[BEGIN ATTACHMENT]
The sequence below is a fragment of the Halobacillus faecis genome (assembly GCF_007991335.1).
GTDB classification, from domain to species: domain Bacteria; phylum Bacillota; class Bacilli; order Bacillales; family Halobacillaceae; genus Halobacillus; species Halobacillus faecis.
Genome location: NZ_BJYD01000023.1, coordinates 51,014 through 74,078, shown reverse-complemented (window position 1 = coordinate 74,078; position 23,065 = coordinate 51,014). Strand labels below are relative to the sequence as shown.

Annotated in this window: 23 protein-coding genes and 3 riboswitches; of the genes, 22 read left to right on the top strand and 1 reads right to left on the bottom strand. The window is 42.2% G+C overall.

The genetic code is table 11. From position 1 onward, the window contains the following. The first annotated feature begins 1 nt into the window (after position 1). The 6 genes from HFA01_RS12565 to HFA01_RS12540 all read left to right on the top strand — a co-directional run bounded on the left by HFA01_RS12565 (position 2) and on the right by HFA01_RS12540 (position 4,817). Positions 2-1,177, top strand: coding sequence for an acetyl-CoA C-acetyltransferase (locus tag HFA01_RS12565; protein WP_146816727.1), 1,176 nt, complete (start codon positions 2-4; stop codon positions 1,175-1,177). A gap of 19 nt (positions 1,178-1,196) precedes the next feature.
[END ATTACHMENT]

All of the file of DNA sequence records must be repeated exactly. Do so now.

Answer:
The sequence below is a fragment of the Halobacillus faecis genome (assembly GCF_007991335.1).
GTDB classification, from domain to species: domain Bacteria; phylum Bacillota; class Bacilli; order Bacillales; family Halobacillaceae; genus Halobacillus; species Halobacillus faecis.
Genome location: NZ_BJYD01000023.1, coordinates 51,014 through 74,078, shown reverse-complemented (window position 1 = coordinate 74,078; position 23,065 = coordinate 51,014). Strand labels below are relative to the sequence as shown.

Annotated in this window: 23 protein-coding genes and 3 riboswitches; of the genes, 22 read left to right on the top strand and 1 reads right to left on the bottom strand. The window is 42.2% G+C overall.

The genetic code is table 11. From position 1 onward, the window contains the following. The first annotated feature begins 1 nt into the window (after position 1). The 6 genes from HFA01_RS12565 to HFA01_RS12540 all read left to right on the top strand — a co-directional run bounded on the left by HFA01_RS12565 (position 2) and on the right by HFA01_RS12540 (position 4,817). Positions 2-1,177, top strand: coding sequence for an acetyl-CoA C-acetyltransferase (locus tag HFA01_RS12565; protein WP_146816727.1), 1,176 nt, complete (start codon positions 2-4; stop codon positions 1,175-1,177). A gap of 19 nt (positions 1,178-1,196) precedes the next feature.